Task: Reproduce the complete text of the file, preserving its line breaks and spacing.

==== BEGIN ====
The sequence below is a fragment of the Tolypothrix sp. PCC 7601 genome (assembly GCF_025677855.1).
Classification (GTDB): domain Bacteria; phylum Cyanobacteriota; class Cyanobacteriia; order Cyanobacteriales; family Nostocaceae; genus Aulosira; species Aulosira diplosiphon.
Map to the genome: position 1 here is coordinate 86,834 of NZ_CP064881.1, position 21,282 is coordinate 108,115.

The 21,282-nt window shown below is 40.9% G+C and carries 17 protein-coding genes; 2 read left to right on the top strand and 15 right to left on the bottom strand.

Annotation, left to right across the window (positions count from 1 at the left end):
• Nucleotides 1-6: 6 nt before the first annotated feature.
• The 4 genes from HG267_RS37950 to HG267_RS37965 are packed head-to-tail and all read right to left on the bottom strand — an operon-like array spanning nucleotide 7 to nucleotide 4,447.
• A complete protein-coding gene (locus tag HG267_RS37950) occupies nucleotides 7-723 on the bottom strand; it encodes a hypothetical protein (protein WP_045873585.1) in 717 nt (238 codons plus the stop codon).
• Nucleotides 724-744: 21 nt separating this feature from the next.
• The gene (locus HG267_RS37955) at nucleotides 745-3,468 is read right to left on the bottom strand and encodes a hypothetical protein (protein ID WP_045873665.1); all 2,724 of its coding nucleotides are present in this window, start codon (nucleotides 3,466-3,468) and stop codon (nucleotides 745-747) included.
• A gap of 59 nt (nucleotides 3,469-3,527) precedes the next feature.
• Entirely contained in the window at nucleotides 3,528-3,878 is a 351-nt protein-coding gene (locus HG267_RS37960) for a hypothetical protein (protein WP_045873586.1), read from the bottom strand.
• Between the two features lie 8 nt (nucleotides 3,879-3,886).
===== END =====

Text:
The sequence below is a fragment of the Tolypothrix sp. PCC 7601 genome (assembly GCF_025677855.1).
Classification (GTDB): domain Bacteria; phylum Cyanobacteriota; class Cyanobacteriia; order Cyanobacteriales; family Nostocaceae; genus Aulosira; species Aulosira diplosiphon.
Map to the genome: position 1 here is coordinate 86,834 of NZ_CP064881.1, position 21,282 is coordinate 108,115.

The 21,282-nt window shown below is 40.9% G+C and carries 17 protein-coding genes; 2 read left to right on the top strand and 15 right to left on the bottom strand.

Annotation, left to right across the window (positions count from 1 at the left end):
• Nucleotides 1-6: 6 nt before the first annotated feature.
• The 4 genes from HG267_RS37950 to HG267_RS37965 are packed head-to-tail and all read right to left on the bottom strand — an operon-like array spanning nucleotide 7 to nucleotide 4,447.
• A complete protein-coding gene (locus tag HG267_RS37950) occupies nucleotides 7-723 on the bottom strand; it encodes a hypothetical protein (protein WP_045873585.1) in 717 nt (238 codons plus the stop codon).
• Nucleotides 724-744: 21 nt separating this feature from the next.
• The gene (locus HG267_RS37955) at nucleotides 745-3,468 is read right to left on the bottom strand and encodes a hypothetical protein (protein ID WP_045873665.1); all 2,724 of its coding nucleotides are present in this window, start codon (nucleotides 3,466-3,468) and stop codon (nucleotides 745-747) included.
• A gap of 59 nt (nucleotides 3,469-3,527) precedes the next feature.
• Entirely contained in the window at nucleotides 3,528-3,878 is a 351-nt protein-coding gene (locus HG267_RS37960) for a hypothetical protein (protein WP_045873586.1), read from the bottom strand.
• Between the two features lie 8 nt (nucleotides 3,879-3,886).